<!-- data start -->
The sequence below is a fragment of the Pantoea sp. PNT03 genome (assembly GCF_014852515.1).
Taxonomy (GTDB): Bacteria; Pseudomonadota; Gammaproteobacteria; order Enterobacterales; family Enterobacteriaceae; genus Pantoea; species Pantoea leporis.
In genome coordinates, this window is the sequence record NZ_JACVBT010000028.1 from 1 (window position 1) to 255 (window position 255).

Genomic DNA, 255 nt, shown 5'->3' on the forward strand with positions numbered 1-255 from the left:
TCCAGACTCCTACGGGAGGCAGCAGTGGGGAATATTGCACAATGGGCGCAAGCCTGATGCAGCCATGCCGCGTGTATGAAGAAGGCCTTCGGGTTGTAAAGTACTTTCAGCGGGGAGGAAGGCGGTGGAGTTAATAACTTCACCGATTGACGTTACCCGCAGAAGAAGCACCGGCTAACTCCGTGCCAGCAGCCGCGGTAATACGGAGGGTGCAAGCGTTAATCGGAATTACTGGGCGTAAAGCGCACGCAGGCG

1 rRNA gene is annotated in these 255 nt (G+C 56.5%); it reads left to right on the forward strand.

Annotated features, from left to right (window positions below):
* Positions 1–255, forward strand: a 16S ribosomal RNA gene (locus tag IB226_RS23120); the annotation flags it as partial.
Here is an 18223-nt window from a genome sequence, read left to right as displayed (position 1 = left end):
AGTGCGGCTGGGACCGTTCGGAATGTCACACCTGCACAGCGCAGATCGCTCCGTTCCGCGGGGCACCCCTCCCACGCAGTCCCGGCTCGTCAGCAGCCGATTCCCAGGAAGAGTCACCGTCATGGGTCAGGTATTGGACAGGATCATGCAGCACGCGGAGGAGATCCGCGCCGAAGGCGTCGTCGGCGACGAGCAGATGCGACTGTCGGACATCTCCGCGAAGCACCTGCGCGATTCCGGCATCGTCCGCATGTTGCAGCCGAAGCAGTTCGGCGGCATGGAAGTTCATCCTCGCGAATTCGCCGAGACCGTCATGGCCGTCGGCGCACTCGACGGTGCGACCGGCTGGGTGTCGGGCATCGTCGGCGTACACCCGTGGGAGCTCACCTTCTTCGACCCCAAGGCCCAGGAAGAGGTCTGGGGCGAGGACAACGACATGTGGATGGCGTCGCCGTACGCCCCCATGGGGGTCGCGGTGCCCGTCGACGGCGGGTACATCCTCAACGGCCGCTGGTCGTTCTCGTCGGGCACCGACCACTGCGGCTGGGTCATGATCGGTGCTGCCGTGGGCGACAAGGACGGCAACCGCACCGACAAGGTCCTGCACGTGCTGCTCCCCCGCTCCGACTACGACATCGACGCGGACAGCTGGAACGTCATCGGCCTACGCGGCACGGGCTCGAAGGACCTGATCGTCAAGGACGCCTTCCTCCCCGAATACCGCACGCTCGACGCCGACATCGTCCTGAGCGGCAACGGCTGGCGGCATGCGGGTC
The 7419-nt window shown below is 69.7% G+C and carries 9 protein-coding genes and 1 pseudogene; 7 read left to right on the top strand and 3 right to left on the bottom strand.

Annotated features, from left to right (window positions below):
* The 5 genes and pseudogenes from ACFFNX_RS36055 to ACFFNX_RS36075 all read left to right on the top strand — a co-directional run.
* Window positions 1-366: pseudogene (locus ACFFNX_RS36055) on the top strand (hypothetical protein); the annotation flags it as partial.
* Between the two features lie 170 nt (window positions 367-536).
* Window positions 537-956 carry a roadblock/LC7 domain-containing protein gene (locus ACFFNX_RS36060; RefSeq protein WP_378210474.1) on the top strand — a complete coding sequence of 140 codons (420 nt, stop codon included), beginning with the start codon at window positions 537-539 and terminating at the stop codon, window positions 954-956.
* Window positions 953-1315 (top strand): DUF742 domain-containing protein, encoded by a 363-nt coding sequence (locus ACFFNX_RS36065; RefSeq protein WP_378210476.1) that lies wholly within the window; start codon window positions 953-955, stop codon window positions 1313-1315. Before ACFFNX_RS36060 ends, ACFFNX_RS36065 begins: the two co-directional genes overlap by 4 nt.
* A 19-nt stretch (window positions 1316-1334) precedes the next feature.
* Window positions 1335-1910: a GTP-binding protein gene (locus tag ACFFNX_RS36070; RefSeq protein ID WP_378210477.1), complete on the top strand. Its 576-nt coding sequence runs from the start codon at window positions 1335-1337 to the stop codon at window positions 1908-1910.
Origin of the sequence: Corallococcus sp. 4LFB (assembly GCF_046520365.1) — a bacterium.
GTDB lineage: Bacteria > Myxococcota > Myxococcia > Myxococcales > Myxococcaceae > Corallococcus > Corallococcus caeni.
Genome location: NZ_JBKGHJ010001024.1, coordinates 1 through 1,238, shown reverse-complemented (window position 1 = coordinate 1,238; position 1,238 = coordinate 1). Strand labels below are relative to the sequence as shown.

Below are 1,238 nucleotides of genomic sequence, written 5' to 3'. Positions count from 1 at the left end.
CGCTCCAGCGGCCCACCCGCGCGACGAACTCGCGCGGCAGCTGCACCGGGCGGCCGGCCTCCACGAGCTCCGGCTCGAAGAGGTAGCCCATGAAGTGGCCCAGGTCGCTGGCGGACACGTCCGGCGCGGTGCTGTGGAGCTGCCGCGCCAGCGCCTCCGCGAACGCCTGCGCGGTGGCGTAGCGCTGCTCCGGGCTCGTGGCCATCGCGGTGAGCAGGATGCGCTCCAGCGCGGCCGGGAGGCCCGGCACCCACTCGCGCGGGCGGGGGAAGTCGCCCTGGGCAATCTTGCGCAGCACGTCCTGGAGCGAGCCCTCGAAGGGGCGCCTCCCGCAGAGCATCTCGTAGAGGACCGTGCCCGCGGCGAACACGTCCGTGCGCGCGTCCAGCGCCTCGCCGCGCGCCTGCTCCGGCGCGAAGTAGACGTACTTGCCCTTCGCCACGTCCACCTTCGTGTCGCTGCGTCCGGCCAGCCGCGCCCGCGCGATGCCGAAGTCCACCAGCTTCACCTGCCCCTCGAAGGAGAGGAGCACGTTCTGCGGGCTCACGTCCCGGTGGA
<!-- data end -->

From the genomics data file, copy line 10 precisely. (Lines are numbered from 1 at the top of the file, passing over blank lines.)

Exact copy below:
AGTGCGGCTGGGACCGTTCGGAATGTCACACCTGCACAGCGCAGATCGCTCCGTTCCGCGGGGCACCCCTCCCACGCAGTCCCGGCTCGTCAGCAGCCGATTCCCAGGAAGAGTCACCGTCATGGGTCAGGTATTGGACAGGATCATGCAGCACGCGGAGGAGATCCGCGCCGAAGGCGTCGTCGGCGACGAGCAGATGCGACTGTCGGACATCTCCGCGAAGCACCTGCGCGATTCCGGCATCGTCCGCATGTTGCAGCCGAAGCAGTTCGGCGGCATGGAAGTTCATCCTCGCGAATTCGCCGAGACCGTCATGGCCGTCGGCGCACTCGACGGTGCGACCGGCTGGGTGTCGGGCATCGTCGGCGTACACCCGTGGGAGCTCACCTTCTTCGACCCCAAGGCCCAGGAAGAGGTCTGGGGCGAGGACAACGACATGTGGATGGCGTCGCCGTACGCCCCCATGGGGGTCGCGGTGCCCGTCGACGGCGGGTACATCCTCAACGGCCGCTGGTCGTTCTCGTCGGGCACCGACCACTGCGGCTGGGTCATGATCGGTGCTGCCGTGGGCGACAAGGACGGCAACCGCACCGACAAGGTCCTGCACGTGCTGCTCCCCCGCTCCGACTACGACATCGACGCGGACAGCTGGAACGTCATCGGCCTACGCGGCACGGGCTCGAAGGACCTGATCGTCAAGGACGCCTTCCTCCCCGAATACCGCACGCTCGACGCCGACATCGTCCTGAGCGGCAACGGCTGGCGGCATGCGGGTC